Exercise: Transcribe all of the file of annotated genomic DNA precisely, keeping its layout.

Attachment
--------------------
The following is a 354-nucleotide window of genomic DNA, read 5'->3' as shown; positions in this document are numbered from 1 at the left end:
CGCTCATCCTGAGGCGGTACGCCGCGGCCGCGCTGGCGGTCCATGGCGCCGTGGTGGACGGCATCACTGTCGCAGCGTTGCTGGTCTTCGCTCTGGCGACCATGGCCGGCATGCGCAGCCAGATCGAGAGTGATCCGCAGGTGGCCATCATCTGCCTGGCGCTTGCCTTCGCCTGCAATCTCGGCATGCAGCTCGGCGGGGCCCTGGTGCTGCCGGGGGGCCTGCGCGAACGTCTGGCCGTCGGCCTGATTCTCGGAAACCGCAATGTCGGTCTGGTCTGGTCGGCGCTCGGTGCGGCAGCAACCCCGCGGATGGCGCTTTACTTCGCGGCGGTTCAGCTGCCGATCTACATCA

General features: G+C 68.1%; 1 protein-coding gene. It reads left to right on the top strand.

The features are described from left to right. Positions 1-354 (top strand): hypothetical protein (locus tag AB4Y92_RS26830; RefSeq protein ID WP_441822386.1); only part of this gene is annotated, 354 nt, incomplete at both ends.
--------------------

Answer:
The following is a 354-nucleotide window of genomic DNA, read 5'->3' as shown; positions in this document are numbered from 1 at the left end:
CGCTCATCCTGAGGCGGTACGCCGCGGCCGCGCTGGCGGTCCATGGCGCCGTGGTGGACGGCATCACTGTCGCAGCGTTGCTGGTCTTCGCTCTGGCGACCATGGCCGGCATGCGCAGCCAGATCGAGAGTGATCCGCAGGTGGCCATCATCTGCCTGGCGCTTGCCTTCGCCTGCAATCTCGGCATGCAGCTCGGCGGGGCCCTGGTGCTGCCGGGGGGCCTGCGCGAACGTCTGGCCGTCGGCCTGATTCTCGGAAACCGCAATGTCGGTCTGGTCTGGTCGGCGCTCGGTGCGGCAGCAACCCCGCGGATGGCGCTTTACTTCGCGGCGGTTCAGCTGCCGATCTACATCA

General features: G+C 68.1%; 1 protein-coding gene. It reads left to right on the top strand.

The features are described from left to right. Positions 1-354 (top strand): hypothetical protein (locus tag AB4Y92_RS26830; RefSeq protein ID WP_441822386.1); only part of this gene is annotated, 354 nt, incomplete at both ends.